A systematic review of analytical methods for the detection and quantification of β-N-methylamino-l-alanine (BMAA)†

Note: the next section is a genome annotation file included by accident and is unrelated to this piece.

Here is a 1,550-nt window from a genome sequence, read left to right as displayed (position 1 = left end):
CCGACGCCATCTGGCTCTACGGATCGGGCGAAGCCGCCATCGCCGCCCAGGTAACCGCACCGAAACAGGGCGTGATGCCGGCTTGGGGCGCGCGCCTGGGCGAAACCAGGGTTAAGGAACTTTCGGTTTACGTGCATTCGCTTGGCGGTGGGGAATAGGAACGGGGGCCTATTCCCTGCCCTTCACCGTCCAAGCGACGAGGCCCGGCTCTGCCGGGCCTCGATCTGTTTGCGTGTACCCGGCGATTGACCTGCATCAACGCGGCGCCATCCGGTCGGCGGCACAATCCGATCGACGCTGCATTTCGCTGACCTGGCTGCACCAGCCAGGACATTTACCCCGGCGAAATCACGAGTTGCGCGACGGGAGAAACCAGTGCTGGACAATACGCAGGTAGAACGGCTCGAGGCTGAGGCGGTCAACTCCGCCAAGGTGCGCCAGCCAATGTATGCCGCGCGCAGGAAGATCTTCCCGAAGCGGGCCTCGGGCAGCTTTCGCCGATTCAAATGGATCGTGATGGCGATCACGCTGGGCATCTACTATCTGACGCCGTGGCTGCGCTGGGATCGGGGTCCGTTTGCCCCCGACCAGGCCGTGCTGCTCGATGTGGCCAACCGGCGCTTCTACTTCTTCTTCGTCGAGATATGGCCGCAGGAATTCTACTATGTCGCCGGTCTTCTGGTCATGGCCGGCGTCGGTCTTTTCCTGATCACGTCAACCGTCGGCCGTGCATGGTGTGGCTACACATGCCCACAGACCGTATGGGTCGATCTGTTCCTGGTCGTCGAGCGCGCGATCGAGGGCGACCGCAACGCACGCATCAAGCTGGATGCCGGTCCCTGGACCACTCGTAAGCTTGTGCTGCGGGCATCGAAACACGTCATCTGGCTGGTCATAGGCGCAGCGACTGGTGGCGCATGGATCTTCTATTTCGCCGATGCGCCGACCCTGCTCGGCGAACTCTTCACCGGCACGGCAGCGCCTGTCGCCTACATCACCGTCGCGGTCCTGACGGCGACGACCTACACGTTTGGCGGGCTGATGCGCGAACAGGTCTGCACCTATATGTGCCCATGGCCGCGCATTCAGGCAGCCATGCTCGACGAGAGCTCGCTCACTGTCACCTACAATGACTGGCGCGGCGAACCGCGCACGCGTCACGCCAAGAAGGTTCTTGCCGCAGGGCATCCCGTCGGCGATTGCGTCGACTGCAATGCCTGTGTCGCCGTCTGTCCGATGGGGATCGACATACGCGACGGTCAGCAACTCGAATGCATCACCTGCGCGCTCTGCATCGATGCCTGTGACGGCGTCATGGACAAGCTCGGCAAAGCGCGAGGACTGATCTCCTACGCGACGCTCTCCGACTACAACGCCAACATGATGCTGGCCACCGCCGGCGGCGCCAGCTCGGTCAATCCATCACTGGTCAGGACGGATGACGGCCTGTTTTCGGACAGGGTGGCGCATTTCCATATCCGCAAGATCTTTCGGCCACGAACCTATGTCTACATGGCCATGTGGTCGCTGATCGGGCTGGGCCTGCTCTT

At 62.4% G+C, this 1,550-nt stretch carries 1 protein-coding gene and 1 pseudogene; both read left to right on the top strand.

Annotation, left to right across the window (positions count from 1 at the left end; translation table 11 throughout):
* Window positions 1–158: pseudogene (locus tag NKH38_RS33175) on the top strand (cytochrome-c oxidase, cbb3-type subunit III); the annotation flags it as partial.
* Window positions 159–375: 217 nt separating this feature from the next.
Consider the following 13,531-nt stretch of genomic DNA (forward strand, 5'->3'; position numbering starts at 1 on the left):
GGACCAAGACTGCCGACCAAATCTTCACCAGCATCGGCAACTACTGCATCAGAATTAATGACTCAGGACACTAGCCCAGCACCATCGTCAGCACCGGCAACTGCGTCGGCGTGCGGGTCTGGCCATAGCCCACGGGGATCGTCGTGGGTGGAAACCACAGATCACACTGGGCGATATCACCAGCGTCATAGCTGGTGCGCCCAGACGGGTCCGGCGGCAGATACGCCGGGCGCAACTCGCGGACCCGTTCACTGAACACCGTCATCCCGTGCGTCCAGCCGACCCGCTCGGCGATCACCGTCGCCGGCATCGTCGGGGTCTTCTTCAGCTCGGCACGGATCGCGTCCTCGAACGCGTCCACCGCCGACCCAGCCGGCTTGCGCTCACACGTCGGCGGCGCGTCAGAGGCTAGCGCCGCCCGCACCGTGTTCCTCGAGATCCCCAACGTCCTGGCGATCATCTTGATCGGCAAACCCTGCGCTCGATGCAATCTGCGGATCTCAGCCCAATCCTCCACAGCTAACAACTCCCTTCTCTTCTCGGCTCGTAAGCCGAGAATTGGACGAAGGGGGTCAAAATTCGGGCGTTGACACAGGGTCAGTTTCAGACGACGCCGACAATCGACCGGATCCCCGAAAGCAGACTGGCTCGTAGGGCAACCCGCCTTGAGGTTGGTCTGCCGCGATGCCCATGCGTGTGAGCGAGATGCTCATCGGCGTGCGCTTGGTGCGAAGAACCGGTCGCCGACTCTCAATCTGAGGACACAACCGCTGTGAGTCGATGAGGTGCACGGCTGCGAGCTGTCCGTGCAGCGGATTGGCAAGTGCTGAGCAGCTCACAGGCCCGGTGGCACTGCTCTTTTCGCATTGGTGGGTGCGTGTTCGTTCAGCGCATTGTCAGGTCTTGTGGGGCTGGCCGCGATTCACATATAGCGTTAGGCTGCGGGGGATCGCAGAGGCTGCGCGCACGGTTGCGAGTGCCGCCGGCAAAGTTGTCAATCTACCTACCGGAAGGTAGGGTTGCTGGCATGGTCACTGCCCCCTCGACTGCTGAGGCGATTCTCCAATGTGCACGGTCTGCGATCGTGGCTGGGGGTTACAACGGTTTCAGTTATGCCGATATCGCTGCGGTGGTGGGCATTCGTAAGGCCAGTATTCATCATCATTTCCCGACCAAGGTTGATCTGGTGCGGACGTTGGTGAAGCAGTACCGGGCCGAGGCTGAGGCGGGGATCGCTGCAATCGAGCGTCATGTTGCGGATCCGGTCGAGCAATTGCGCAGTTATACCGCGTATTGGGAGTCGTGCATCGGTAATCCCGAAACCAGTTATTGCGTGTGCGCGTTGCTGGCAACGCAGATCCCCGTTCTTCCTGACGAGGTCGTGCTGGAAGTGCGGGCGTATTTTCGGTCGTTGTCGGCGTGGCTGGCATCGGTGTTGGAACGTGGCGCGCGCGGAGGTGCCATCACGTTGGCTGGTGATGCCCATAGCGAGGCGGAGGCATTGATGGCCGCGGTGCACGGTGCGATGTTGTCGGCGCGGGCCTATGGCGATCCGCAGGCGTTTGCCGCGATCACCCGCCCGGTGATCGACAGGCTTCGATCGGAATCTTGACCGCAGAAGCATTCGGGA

Neurodegenerative diseases are influenced by environmental factors such as exposure to toxins including the cyanotoxin β-N-methylamino-L-alanine (BMAA) that can bioaccumulate in common food sources such as fish, mussels and crabs. Accurate and precise analytical methods are needed to detect and quantify BMAA to minimize human health risks. The objective of this review is to provide a comprehensive overview of the methods used for BMAA analysis from 2003 to 2019 and to evaluate the reported performance characteristics for each method to determine the consensus data for each analytical approach and different sample matrices. Detailed searches of the database Web of Science™ (WoS) were performed between August 21st, 2018 and April 5th, 2019. Eligible studies included analytical methods for the detection and quantification of BMAA in cyanobacteria and bioaccumulated BMAA in higher trophic levels, in phytoplankton and zooplankton and in human tissues and fluids. This systematic review has limitations in that only the English language literature is included and it did not include standard operating protocols nor any method validation data that have not been made public. We identified 148 eligible studies, of which a positive result for BMAA in one or more samples analyzed was reported in 84% (125 out of 148) of total studies, 57% of HILIC studies, 92% of RPLC studies and 71% of other studies. The largest discrepancy between different methods arose from the analysis of cyanobacteria samples, where BMAA was detected in 95% of RPLC studies but only in 25% of HILIC studies. Without sufficient published validation of each method's performance characteristics, it is difficult to establish each method as fit for purpose for each sample matrix. The importance of establishing methods as appropriate for their intended use is evidenced by the inconsistent reporting of BMAA across environmental samples, despite its prevalence in diverse ecosystems and food webs.